With Quebec City’s NHL bid put on hold because of geographic and financial decisions, insiders are saying the snub is directly related to the issue of a new Seattle NHL team — but any bid has some huge challenges.
It’s no secret that developer Chris Hansen envisioned a new Sodo arena as home to a National Basketball Association (NBA) franchise — the replacement SuperSonics, as it were. It’s no secret that his project hit the wall when the Seattle City Council narrowly rejected a plan to sell part of a city street to Hansen, effectively killing a proposed new NBA/NHL arena in the city’s Sodo area for now. And it’s no secret that the clock is ticking on Hansen’s Memorandum of Understanding (MOU) with the city and King County for $200 million in public bonding — it expires in November 2017.
It’s also no secret that the NHL looks kindly on a franchise in Seattle. That’s a stance confirmed by the decision to approve just a single expansion franchise for Las Vegas instead of following tradition and awarding two expansion franchises. As noted, the NHL’s rationale for putting Quebec City’s bid on hold related to the League’s geographic imbalance, the difficulty of bringing two new teams in at the same time and the struggling Canadian dollar.
But, of course, bringing in two new teams isn’t really more work than bringing in one. And while there are legitimate concerns about the Canadian dollar, the big consideration at this time was geographic imbalance.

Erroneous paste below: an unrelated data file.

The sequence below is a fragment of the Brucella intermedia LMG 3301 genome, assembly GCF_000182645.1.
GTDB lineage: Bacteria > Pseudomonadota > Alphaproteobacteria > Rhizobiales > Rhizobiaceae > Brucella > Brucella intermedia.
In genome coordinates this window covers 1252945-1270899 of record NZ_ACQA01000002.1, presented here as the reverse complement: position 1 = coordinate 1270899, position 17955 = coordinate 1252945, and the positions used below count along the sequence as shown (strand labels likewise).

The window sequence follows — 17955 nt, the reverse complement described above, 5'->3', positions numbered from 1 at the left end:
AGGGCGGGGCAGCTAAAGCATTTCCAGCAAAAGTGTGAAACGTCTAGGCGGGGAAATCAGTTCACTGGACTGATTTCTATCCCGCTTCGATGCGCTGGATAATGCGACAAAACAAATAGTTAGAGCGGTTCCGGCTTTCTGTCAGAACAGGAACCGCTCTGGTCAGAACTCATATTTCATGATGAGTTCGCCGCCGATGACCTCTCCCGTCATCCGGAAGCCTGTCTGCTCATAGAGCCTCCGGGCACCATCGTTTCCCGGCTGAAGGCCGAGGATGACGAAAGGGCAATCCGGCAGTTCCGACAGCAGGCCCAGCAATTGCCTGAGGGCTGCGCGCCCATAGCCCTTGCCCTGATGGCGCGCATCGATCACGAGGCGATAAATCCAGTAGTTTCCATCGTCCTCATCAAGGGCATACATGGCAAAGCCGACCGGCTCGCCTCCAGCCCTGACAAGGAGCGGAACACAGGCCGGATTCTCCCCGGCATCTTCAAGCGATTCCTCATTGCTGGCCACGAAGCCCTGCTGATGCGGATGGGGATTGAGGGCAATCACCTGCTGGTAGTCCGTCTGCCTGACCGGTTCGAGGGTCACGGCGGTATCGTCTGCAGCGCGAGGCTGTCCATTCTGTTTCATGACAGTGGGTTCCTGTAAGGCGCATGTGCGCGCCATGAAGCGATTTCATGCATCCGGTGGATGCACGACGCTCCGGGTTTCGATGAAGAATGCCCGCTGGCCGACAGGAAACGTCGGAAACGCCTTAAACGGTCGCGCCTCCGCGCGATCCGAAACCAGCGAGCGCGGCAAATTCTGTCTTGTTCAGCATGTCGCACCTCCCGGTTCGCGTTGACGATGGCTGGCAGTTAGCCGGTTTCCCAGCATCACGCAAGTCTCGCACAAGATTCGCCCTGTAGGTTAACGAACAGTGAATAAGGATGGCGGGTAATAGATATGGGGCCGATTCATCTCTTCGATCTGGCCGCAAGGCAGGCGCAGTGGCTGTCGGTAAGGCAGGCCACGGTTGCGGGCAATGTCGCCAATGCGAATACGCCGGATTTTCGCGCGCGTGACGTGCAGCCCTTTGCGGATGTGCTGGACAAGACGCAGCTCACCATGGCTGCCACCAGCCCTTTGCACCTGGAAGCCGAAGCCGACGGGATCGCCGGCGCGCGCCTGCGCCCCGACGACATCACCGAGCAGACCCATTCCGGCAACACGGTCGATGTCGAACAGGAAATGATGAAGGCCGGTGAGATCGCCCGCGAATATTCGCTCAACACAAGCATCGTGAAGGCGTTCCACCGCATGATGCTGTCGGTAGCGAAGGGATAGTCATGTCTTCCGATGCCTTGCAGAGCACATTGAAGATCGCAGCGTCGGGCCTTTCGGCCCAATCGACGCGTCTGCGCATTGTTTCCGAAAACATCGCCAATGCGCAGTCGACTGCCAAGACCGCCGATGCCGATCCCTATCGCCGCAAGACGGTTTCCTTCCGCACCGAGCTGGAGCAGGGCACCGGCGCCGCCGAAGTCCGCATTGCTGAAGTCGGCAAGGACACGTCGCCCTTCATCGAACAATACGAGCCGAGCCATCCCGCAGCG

Which, of course, is a wink and nod to Seattle.
But that’s just the start of the discussion; besides Hansen’s arena plan, a study indicates KeyArena can be upgraded to meet modern fan expectations for $285 million. But until Hansen’s MOU expires or is declined, the city can’t move forward with any KeyArena plans. From the Seattle Times:
One thing is certain: Nothing will happen with an arena in Seattle until Hansen decides his next move.
“Chris and his partners are evaluating options and will have more to say when that process is completed,’’ Hansen’s spokesman, Rollin Fatland, told me Wednesday via text message….
Hansen’s best arena chance could involve bringing a hockey team here first. He has already resisted two previous NHL opportunities.
He left it to Bartoszek to try to bring the Phoenix Coyotes here in 2013 when they were threatening to leave Arizona. And when the NHL launched its expansion process a year ago, Hansen and Los Angeles real-estate magnate Victor Coleman failed to reach a financial arrangement to bid for a hockey franchise.
But don’t expect the NHL to wait forever for Hansen to decide how much he loves hockey. That’s why the November 2017 MOU deadline places a natural deadline for the open invite.
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